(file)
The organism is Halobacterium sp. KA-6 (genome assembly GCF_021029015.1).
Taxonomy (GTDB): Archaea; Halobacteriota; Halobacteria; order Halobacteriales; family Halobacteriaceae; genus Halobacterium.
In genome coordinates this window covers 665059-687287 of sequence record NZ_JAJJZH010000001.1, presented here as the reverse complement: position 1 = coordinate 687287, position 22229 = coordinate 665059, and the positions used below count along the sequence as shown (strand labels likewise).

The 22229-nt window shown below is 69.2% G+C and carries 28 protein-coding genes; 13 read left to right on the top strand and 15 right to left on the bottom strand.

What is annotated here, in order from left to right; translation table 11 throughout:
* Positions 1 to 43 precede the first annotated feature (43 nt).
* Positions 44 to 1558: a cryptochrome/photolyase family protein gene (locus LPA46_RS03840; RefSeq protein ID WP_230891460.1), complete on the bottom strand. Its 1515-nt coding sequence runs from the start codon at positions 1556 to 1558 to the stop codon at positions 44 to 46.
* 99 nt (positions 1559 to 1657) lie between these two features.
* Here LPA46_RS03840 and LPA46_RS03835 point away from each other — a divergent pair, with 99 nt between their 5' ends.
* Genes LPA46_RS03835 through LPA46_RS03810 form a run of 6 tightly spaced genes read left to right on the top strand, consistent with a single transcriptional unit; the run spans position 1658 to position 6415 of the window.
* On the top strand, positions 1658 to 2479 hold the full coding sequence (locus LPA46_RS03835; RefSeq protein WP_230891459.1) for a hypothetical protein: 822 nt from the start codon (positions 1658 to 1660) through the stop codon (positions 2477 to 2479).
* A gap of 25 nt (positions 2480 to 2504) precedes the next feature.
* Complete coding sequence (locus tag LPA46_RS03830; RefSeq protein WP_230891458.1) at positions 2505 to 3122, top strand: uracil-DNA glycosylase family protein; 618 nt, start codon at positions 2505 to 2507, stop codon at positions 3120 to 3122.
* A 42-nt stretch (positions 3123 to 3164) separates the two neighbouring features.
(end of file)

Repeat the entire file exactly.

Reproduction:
The organism is Halobacterium sp. KA-6 (genome assembly GCF_021029015.1).
Taxonomy (GTDB): Archaea; Halobacteriota; Halobacteria; order Halobacteriales; family Halobacteriaceae; genus Halobacterium.
In genome coordinates this window covers 665059-687287 of sequence record NZ_JAJJZH010000001.1, presented here as the reverse complement: position 1 = coordinate 687287, position 22229 = coordinate 665059, and the positions used below count along the sequence as shown (strand labels likewise).

The 22229-nt window shown below is 69.2% G+C and carries 28 protein-coding genes; 13 read left to right on the top strand and 15 right to left on the bottom strand.

What is annotated here, in order from left to right; translation table 11 throughout:
* Positions 1 to 43 precede the first annotated feature (43 nt).
* Positions 44 to 1558: a cryptochrome/photolyase family protein gene (locus LPA46_RS03840; RefSeq protein ID WP_230891460.1), complete on the bottom strand. Its 1515-nt coding sequence runs from the start codon at positions 1556 to 1558 to the stop codon at positions 44 to 46.
* 99 nt (positions 1559 to 1657) lie between these two features.
* Here LPA46_RS03840 and LPA46_RS03835 point away from each other — a divergent pair, with 99 nt between their 5' ends.
* Genes LPA46_RS03835 through LPA46_RS03810 form a run of 6 tightly spaced genes read left to right on the top strand, consistent with a single transcriptional unit; the run spans position 1658 to position 6415 of the window.
* On the top strand, positions 1658 to 2479 hold the full coding sequence (locus LPA46_RS03835; RefSeq protein WP_230891459.1) for a hypothetical protein: 822 nt from the start codon (positions 1658 to 1660) through the stop codon (positions 2477 to 2479).
* A gap of 25 nt (positions 2480 to 2504) precedes the next feature.
* Complete coding sequence (locus tag LPA46_RS03830; RefSeq protein WP_230891458.1) at positions 2505 to 3122, top strand: uracil-DNA glycosylase family protein; 618 nt, start codon at positions 2505 to 2507, stop codon at positions 3120 to 3122.
* A 42-nt stretch (positions 3123 to 3164) separates the two neighbouring features.